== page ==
Santiago Abascal, the leader of Spain's far-right party Vox, delivers a speech in Madrid.Juan Medina / Reuters

BARCELONA—This past summer, Spanish social media ran wild with a story about how a 14-year-old girl in the Catalan city of Manresa was brutally gang-raped by six North African teens while a seventh looked on.

Though the alleged assault dated back to October 2016, the story had slipped under the radar at the time and was gaining steam now that the accused were finally having their day in court. A collage containing pictures of smiling teens and Arabic text, titled “The Manresa rapists,” made the rounds on Facebook. Seizing on the news, leaders of the far right called North African children an out-of-control scourge threatening the safety of Spanish women.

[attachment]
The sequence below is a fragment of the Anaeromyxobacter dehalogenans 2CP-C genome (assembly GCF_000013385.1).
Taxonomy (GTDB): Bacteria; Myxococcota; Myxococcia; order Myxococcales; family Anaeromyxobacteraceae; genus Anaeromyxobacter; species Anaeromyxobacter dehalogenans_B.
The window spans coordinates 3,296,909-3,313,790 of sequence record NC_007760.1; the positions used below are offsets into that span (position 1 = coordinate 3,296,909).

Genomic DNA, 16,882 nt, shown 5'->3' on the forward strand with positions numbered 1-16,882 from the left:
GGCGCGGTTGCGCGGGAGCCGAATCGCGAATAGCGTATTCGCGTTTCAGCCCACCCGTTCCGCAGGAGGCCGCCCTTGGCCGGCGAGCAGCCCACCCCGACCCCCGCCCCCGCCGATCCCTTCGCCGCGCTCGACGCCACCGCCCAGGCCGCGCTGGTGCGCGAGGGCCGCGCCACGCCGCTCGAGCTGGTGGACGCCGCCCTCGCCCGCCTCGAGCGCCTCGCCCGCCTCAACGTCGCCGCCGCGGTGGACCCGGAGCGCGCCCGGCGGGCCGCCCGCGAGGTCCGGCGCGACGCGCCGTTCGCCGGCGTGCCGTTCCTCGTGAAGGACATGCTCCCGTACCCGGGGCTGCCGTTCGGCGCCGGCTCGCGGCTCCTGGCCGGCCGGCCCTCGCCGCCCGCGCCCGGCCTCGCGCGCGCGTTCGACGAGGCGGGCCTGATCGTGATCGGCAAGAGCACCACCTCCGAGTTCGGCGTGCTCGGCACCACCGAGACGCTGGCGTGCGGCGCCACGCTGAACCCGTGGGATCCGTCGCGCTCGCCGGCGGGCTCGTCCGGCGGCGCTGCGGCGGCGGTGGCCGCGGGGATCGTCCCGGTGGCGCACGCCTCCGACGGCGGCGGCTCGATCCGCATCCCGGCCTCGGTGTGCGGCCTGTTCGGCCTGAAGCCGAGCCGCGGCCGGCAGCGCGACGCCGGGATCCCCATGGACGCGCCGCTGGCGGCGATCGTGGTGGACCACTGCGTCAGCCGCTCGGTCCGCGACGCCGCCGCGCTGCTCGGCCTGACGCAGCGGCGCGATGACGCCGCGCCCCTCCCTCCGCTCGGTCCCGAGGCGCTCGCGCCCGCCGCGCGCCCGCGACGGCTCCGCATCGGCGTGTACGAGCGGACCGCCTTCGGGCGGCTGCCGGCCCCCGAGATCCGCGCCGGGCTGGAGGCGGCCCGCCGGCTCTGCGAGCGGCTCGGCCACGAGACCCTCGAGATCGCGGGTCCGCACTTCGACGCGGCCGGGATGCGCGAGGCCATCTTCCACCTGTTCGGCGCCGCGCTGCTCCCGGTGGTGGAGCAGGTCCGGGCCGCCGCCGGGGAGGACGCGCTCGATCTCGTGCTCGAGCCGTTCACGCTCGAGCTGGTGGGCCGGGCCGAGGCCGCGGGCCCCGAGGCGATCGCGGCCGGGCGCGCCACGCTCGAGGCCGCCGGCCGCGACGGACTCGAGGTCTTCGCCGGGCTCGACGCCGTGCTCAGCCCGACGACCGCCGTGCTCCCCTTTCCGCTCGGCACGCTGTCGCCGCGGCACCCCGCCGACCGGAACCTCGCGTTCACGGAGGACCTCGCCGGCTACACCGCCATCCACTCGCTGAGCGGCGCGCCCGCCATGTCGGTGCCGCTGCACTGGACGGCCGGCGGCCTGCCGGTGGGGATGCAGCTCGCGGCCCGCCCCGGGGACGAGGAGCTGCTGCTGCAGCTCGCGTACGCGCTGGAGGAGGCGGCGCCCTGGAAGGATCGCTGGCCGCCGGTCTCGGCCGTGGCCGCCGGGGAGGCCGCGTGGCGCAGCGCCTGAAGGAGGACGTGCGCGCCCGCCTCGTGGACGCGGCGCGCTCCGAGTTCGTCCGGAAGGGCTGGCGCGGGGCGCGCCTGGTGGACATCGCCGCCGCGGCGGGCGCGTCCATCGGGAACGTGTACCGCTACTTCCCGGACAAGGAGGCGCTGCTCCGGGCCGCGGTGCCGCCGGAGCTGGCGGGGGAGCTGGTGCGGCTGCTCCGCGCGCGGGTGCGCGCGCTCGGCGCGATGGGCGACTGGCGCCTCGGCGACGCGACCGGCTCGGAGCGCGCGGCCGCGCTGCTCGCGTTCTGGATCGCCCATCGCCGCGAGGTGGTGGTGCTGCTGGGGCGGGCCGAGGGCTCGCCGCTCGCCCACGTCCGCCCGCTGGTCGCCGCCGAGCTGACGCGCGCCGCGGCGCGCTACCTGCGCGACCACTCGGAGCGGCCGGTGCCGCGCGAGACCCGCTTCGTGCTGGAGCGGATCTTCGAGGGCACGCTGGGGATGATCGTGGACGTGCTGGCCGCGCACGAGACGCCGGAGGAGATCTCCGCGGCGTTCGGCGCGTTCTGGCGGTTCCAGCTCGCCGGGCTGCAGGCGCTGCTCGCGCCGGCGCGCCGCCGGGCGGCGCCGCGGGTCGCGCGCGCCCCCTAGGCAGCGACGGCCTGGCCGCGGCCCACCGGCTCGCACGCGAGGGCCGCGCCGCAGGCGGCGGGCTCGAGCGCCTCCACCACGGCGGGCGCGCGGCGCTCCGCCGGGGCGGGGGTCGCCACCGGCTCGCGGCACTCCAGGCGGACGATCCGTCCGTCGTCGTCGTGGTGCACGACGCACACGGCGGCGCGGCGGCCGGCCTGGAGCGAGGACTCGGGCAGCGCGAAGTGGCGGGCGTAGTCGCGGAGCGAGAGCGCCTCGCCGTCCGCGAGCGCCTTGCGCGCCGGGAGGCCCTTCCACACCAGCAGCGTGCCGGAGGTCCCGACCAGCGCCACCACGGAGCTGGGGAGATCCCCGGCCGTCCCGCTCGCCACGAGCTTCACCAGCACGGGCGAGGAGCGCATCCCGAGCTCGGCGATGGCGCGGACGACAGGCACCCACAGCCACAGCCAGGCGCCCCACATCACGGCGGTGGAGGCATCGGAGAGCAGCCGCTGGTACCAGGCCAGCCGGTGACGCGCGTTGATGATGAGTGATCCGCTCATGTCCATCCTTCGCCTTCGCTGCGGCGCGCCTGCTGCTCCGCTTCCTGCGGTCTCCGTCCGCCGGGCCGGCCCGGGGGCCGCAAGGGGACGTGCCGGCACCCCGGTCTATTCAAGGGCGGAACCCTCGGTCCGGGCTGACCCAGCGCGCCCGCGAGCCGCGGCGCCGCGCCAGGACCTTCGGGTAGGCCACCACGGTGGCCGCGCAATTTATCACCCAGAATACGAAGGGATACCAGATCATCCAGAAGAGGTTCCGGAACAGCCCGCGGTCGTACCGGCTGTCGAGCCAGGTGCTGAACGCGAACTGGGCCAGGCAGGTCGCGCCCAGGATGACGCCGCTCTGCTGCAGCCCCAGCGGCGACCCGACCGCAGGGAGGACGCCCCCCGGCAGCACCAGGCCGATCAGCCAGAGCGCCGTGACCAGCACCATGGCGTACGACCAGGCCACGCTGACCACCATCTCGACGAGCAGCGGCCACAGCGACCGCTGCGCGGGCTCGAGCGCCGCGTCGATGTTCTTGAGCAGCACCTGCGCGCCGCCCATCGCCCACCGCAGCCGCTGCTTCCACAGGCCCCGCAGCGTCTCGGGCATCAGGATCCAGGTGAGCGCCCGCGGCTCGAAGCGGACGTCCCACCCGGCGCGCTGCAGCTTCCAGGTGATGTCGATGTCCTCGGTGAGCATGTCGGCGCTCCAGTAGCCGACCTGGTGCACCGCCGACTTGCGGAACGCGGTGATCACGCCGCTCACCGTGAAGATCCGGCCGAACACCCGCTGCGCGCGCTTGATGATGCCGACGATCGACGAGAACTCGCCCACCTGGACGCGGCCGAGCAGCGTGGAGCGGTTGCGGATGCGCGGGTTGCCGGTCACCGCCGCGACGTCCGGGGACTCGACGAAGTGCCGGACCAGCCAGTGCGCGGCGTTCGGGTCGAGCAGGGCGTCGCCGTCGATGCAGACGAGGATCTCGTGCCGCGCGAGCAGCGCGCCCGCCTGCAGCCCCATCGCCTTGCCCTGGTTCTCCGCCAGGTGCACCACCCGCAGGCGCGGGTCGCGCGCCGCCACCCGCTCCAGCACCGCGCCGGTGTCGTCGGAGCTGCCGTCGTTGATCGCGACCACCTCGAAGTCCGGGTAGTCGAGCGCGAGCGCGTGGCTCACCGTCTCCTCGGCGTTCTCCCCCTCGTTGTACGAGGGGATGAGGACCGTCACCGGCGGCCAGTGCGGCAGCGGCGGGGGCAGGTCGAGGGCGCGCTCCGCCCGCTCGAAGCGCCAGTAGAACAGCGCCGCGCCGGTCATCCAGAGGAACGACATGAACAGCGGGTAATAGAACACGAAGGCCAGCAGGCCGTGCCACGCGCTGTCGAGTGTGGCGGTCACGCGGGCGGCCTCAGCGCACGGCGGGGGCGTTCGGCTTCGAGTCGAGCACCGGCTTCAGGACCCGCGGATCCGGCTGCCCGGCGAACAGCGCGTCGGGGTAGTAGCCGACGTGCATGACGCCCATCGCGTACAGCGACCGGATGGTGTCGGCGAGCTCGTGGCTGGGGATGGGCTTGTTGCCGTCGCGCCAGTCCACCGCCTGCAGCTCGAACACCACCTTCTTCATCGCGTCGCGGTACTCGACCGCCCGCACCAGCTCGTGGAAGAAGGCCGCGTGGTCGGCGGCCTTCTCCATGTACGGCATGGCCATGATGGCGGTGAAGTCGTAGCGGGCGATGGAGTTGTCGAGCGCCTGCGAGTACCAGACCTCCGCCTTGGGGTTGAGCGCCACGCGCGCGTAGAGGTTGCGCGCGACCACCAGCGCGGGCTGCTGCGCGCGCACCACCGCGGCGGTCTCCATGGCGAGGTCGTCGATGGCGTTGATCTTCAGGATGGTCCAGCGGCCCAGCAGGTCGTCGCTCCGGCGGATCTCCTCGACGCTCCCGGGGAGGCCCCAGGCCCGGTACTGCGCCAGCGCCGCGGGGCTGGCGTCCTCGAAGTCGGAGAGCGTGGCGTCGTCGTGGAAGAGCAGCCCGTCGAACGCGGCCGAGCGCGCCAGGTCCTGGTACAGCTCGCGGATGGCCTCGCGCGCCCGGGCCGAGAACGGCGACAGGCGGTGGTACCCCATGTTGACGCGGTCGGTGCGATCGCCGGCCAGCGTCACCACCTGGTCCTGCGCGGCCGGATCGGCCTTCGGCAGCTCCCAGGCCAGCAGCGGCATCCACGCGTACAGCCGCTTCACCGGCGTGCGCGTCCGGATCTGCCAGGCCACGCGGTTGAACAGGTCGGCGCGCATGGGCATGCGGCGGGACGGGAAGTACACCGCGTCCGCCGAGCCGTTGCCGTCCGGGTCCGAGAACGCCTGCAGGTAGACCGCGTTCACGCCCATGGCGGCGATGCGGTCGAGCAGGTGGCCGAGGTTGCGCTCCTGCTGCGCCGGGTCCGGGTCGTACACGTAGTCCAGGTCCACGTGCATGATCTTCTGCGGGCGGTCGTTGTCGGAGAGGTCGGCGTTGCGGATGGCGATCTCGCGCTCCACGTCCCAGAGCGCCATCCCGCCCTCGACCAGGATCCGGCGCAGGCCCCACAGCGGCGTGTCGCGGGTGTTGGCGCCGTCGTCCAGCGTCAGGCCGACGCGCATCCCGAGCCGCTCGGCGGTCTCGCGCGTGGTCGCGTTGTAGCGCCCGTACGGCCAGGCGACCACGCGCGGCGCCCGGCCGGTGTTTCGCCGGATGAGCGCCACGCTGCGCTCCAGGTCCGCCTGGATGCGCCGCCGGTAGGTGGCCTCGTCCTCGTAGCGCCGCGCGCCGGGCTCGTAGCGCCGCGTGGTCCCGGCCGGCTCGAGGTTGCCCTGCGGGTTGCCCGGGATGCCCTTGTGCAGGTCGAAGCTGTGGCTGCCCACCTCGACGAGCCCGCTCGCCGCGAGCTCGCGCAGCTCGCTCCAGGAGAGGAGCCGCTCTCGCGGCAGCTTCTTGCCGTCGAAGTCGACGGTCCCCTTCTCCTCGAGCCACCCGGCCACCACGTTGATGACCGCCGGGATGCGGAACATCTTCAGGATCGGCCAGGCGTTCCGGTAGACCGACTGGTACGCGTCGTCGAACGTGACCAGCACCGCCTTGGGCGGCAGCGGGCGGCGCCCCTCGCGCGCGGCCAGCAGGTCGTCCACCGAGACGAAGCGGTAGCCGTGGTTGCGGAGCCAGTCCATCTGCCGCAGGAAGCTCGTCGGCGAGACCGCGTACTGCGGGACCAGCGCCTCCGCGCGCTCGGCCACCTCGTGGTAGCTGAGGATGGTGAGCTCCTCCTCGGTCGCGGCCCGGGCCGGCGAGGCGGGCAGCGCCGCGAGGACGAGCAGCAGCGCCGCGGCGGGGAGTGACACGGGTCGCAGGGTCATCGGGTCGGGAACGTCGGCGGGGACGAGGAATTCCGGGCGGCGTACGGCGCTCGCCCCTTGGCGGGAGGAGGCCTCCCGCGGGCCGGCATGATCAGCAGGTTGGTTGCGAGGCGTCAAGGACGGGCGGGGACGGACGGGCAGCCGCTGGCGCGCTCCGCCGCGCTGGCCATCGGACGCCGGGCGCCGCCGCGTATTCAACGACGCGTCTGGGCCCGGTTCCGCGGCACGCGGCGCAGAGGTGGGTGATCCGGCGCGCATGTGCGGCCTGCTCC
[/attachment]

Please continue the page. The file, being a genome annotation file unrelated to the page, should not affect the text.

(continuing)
Yet while an attack had indeed taken place, most of those inflammatory details were untrue. As a number of progressive outlets and fact-checking agencies were quick to point out, none of the accused were from North Africa—three were Spanish, another three Cuban, and the last was Argentine. None of them was a minor. And that Facebook collage? They were images of young people who’d died at sea while attempting to get to the Canary Islands from Morocco.